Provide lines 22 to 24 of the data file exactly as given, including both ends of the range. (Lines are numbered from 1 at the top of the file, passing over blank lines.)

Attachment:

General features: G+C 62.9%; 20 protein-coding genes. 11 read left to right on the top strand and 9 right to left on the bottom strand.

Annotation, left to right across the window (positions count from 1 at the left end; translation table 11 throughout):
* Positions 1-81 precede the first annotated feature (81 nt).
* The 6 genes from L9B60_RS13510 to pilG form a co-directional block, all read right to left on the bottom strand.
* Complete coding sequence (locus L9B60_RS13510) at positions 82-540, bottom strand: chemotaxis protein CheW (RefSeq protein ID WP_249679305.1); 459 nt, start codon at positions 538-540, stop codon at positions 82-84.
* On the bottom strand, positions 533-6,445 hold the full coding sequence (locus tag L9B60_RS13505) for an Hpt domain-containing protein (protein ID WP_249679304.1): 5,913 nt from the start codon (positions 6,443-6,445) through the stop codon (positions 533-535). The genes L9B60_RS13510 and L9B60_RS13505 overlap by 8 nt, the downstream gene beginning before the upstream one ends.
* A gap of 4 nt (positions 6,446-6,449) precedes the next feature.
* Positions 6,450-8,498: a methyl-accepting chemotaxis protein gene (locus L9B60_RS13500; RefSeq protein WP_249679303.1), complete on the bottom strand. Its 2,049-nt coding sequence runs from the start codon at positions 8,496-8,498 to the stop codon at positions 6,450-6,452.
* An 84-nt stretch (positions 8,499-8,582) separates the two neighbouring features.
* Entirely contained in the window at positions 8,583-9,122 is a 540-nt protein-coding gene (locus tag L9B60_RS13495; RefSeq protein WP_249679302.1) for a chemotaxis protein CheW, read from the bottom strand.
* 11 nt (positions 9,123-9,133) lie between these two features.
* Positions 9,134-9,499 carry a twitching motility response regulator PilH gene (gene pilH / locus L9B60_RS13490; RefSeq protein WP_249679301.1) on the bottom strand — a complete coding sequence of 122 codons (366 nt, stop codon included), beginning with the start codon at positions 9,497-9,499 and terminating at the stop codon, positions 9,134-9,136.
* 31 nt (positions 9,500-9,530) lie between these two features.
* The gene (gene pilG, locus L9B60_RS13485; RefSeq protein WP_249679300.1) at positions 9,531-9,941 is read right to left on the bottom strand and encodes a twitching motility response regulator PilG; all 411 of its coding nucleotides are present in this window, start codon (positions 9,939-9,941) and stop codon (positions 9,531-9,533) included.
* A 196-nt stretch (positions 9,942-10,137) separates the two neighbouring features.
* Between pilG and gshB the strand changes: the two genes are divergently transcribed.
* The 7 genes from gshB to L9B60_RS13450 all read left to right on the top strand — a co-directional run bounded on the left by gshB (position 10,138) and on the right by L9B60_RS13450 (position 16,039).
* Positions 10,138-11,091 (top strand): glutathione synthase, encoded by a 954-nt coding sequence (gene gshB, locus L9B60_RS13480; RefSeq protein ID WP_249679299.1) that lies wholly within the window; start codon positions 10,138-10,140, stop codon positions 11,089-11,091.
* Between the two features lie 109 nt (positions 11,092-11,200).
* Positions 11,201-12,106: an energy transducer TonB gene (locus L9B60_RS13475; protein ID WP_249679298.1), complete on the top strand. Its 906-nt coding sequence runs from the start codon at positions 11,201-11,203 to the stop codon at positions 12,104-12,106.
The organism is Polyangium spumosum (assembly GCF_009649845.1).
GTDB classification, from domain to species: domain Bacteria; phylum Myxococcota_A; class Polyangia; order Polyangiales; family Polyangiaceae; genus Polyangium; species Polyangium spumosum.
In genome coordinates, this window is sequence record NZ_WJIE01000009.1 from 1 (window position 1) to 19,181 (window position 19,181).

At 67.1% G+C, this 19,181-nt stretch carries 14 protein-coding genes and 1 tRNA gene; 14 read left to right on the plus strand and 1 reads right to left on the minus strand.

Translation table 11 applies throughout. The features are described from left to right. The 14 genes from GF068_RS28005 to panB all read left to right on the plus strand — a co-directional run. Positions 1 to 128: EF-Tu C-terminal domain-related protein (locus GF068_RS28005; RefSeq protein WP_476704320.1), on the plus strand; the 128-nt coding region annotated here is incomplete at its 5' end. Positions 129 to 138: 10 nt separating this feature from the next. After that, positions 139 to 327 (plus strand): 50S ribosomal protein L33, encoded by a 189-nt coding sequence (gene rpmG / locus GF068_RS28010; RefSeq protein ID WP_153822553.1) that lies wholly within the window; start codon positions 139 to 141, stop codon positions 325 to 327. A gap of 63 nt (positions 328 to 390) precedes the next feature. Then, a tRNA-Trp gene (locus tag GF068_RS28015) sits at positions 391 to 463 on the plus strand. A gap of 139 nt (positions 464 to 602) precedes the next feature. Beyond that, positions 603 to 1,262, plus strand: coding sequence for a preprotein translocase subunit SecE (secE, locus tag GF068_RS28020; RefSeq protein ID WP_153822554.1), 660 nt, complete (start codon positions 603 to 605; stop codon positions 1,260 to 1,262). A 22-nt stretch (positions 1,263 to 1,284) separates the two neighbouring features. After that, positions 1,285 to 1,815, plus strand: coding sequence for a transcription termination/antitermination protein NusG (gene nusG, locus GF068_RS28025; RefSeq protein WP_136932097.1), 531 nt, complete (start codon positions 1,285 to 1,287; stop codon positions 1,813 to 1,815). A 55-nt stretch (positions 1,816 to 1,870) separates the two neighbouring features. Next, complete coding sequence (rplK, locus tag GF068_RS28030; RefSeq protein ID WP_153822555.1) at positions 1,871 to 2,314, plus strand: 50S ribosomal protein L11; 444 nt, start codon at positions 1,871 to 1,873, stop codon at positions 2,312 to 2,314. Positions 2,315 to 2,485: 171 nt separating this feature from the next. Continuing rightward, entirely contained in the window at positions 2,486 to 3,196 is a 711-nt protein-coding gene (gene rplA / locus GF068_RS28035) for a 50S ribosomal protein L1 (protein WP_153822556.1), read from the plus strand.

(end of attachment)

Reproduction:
GTDB classification, from domain to species: domain Bacteria; phylum Myxococcota_A; class Polyangia; order Polyangiales; family Polyangiaceae; genus Polyangium; species Polyangium spumosum.
In genome coordinates, this window is sequence record NZ_WJIE01000009.1 from 1 (window position 1) to 19,181 (window position 19,181).

At 67.1% G+C, this 19,181-nt stretch carries 14 protein-coding genes and 1 tRNA gene; 14 read left to right on the plus strand and 1 reads right to left on the minus strand.